The Information Commissioner’s Office (ICO) has launched a Grants Programme to promote and support independent, innovative research and solutions focused on privacy and data protection issues.

There will be a number of grants awarded each year. Awards will be for a minimum £20,000 and a maximum £100,000.

 The objectives of the ICO Grants Programme are to: 

  • Support and encourage research and privacy enhancing solutions in significant areas of data protection risk, focused on projects that will make a real different to the UK public.
  • Increase awareness of privacy enhancing solutions with data controllers across the UK.
  • Improve understanding of how individuals view privacy issues, interactions with new technologies and promote better public awareness.
  • Promote uptake and application of research results by relevant stakeholders, including policy makers.
  • Develop existing privacy research capacity in academic and not-for-profit sectors.

 Proposals do not need to be technology based but must have practical application and provide real world solutions that are of clear public benefit to the UK.

 Elizabeth Denham, Information Commissioner, said:

“Information Rights evolve with time. The new Grants Programme is designed to give practical research and policy a stronger voice in this evolution.

“At the core of our new Information Rights Strategic Plan is the objective of promoting trust for the public. Current research shows that 75% of the public don’t trust the way that their personal data is used. I want to see that number reduce and that requires evidence of what is causing the problem and well considered ideas for how to address it.”

Eligible organisations are invited to bid for grants to facilitate independent research and projects that meet one or more of the five strategic goals set out in the ICO’s Information Rights Strategic Plan:

  1. To increase the public’s trust and confidence in how data is used and made available.
  2. Improve standards of information rights practice through clear, inspiring and targeted engagement and influence.
  3. Maintain and develop influence within the global information rights regulatory community.
  4. Stay relevant, provide excellent public service and keep abreast of evolving technology.
  5. Enforce the laws we help shape and oversee.

In particular, we are seeking proposals that align with goals 1, 2 and 4.

This year we are seeking privacy by design or accountability solutions which focus on key privacy challenges or the privacy implications of new technologies such as big data, artificial intelligence, machine learning, social scoring and blockchain. 

We are also interested in projects that address the privacy challenges related to children and the internet.

Further information about the Grants Programme, including eligibility, funding and outcome expectations is available on a dedicated page on the ICO website.

A webinar discussing the programme in more detail will also take place from 2pm-3pm on Thursday 15 June. You can register to take part here.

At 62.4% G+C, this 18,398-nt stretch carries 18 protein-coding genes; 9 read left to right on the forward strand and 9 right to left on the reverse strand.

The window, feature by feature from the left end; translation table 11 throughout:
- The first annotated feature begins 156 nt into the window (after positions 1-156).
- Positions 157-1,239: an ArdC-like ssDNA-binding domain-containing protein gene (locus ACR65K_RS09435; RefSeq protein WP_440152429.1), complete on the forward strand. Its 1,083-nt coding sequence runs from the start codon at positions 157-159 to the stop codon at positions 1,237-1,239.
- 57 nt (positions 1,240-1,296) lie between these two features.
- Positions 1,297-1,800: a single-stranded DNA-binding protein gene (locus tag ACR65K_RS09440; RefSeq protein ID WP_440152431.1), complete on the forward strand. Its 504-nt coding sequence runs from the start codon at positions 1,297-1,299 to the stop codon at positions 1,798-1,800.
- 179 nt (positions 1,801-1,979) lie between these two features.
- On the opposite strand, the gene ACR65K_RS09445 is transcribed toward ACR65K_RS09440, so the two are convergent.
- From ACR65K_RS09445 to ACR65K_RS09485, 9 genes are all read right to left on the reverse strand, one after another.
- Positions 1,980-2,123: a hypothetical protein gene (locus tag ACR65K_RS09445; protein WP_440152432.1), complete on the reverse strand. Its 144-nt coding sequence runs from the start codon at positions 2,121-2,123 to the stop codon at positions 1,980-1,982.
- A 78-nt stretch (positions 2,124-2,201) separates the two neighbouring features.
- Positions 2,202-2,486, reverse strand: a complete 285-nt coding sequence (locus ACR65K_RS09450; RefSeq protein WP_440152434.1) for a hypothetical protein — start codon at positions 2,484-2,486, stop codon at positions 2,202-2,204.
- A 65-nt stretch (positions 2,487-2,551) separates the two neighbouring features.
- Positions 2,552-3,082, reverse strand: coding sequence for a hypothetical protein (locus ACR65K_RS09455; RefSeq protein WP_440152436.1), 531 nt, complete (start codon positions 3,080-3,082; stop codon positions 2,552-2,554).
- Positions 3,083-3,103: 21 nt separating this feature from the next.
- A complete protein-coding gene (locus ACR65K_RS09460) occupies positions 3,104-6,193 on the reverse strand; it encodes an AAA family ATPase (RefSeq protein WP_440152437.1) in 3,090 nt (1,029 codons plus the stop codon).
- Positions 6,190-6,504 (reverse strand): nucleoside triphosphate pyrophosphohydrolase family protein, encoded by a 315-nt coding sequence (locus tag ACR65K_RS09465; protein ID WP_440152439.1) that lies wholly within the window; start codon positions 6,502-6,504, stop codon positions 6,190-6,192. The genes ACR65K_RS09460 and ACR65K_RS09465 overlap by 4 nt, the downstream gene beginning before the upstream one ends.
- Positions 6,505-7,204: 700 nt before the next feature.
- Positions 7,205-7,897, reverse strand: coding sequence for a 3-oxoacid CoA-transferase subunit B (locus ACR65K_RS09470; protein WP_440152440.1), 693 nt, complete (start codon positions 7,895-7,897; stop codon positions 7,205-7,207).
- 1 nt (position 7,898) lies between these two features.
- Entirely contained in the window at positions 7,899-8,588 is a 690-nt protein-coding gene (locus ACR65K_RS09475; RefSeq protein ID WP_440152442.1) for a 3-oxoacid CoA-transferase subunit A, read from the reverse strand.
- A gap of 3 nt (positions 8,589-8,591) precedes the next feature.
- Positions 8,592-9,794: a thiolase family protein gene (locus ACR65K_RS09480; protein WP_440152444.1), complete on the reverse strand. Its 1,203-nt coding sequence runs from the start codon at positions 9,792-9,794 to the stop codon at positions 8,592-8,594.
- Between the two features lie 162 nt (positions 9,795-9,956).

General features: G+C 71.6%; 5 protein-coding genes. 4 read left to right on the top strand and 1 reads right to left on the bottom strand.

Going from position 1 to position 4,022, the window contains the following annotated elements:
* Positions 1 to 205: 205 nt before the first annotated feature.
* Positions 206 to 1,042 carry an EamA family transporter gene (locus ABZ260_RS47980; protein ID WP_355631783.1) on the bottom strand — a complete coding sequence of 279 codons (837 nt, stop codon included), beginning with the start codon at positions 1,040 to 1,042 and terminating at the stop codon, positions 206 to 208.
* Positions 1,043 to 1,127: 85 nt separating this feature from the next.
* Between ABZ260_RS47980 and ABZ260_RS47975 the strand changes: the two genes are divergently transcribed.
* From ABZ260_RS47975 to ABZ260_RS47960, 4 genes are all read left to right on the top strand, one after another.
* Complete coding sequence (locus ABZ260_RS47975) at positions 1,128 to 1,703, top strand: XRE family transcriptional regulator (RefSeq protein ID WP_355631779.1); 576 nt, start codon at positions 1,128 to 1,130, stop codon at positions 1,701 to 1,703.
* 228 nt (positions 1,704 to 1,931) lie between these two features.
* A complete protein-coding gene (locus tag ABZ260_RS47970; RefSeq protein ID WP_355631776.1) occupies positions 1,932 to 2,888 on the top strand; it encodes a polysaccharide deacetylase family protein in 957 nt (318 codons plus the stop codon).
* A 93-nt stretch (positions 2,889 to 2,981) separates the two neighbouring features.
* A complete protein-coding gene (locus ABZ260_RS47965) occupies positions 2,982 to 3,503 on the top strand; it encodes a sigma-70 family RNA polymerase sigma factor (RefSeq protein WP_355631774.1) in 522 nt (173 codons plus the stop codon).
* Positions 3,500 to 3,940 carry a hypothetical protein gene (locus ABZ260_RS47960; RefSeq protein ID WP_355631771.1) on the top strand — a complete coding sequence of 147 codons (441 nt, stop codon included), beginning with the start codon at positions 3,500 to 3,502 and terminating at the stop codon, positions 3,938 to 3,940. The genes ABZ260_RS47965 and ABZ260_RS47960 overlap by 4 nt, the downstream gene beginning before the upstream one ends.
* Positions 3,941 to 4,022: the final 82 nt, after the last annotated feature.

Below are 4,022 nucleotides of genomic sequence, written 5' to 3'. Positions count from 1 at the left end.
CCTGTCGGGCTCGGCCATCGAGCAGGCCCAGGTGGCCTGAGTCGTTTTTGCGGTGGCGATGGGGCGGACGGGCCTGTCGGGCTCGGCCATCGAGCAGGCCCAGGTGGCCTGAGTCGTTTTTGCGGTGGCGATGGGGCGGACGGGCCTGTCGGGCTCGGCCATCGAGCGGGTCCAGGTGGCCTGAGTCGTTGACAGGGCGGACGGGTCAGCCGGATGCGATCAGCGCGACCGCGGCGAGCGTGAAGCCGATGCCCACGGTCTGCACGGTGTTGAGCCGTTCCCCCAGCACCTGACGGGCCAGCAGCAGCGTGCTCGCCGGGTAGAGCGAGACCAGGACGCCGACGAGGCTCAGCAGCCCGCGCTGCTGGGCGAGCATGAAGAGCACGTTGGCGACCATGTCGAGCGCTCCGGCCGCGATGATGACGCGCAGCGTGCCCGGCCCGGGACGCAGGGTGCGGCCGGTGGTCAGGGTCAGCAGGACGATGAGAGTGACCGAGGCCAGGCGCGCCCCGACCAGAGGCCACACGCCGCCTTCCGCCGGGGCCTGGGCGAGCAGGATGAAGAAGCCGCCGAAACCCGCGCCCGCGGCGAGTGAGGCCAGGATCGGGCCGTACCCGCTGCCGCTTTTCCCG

If you need more information, please contact the ICO press office on 0303 123 9070, or visit the media section on our website.

 

Notes to Editors

  1. The Information Commissioner’s Office upholds information rights in the public interest, promoting openness by public bodies and data privacy for individuals.
  1. The ICO has specific responsibilities set out in the Data Protection Act 1998, the Freedom of Information Act 2000, Environmental Information Regulations 2004 and Privacy and Electronic Communications Regulations 2003.
  1. The ICO can take action to change the behaviour of organisations and individuals that collect, use and keep personal information. This includes criminal prosecution, non-criminal enforcement and audit. The ICO has the power to impose a monetary penalty on a data controller of up to £500,000.
  1. Anyone who processes personal information must comply with eight principles of the Data Protection Act, which make sure that personal information is:
  • fairly and lawfully processed;
  • processed for limited purposes;
  • adequate, relevant and not excessive;
  • accurate and up to date;
  • not kept for longer than is necessary;
  • processed in line with your rights;
  • secure; and
  • not transferred to other countries without adequate protection.
  1. The Privacy and Electronic Communications Regulations (PECR) sit alongside the Data Protection Act. They give people specific privacy rights in relation to electronic communications.

There are specific rules on:

  • marketing calls, emails, texts and faxes;
  • cookies (and similar technologies);
  • keeping communications services secure; and
  • customer privacy as regards traffic and location data, itemised billing, line identification, and directory listings.

We aim to help organisations comply with PECR and promote good practice by offering advice and guidance. We will take enforcement action against organisations that persistently ignore their obligations.

  1. Civil Monetary Penalties (CMPs) are subject to a right of appeal to the (First-tier Tribunal) General Regulatory Chamber against the imposition of the monetary penalty and/or the amount of the penalty specified in the monetary penalty notice.
  1. Any monetary penalty is paid into the Treasury’s Consolidated Fund and is not kept by the Information Commissioner’s Office (ICO).
  1. To report a concern to the ICO telephone our helpline 0303 123 1113 or go to org.uk/concerns/
  1. The General Data Protection Regulation (GDPR) is a new law that will replace the Data Protection Act 1998 and will apply in the UK from 25 May 2018. The government has confirmed that the UK’s decision to leave the EU will not affect the commencement of the GDPR.